Where have all the players gone
Dr. Olga Jarrett, president of The Association for the Study of Play
, has a lot of important things to say about the state of child's play. You'll find them summarized in this article
. In the mean time, let me give you a sample:
Many of the schools in at least 10 states have abolished recess, causing children to spend many six hour days without exercise or down time. Even kindergarten is affected. A recent survey of Georgia schools suggests that 25% of the kindergarten children do not get daily recess. They are indoors all day. Children without recess miss an opportunity to chase each other, make up their own games, decide what is fair and who is “it” and hone their physical skills and imagination on playground equipment. The pressure to increase test scores has caused many school systems to opt for "uninterrupted instructional time."
Children whose parents have the time and money to involve them in lessons, organizations, and sports often lead very structured lives, as they spend after school hours, Saturdays, and summers in one program after another. They don’t have much time for free play. On the other hand, latchkey children generally don’t have much opportunity to play either. They are expected to stay at home and not have friends over to play.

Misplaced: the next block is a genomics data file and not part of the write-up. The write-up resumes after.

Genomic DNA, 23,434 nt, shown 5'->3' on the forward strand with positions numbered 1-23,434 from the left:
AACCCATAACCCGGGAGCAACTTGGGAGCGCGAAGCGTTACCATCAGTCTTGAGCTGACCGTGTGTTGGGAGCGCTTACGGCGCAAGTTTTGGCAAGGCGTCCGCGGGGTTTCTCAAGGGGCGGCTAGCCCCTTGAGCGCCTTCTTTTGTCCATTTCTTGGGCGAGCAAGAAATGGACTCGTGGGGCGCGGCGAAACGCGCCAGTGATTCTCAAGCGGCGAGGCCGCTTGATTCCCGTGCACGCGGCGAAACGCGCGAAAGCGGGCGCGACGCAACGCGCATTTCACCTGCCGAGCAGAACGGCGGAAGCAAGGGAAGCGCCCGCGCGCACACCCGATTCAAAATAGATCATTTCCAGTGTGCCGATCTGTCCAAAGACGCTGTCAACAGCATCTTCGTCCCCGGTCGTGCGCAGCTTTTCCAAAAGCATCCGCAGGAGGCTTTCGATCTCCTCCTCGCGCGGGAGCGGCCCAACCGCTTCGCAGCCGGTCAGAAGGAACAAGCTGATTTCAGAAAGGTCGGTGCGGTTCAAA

It is to provoke thought. And hopefully, action. Thank you, Dr. Jarrett.
Labels: fun studies, playgrounds
Tuesday, December 14, 2004
Jerome Blockman and the Broom and Shoe Golf Club
Thanks to the collective creativity of the Santa Monica Boys and Girls Club, we may have arrived at the ultimate expression of the junkyard golf club. Behold, Jerome Blockman and the Broom and Shoe Golf Club. Contemplate the club-like properties of the used athletic shoe combined with the power and polish of the well-used broom. Imagine the control you can get when you connect toe first, or the power of the side-of-the-shoe club impact. Could it get, you may be called upon to wonder, any better than this?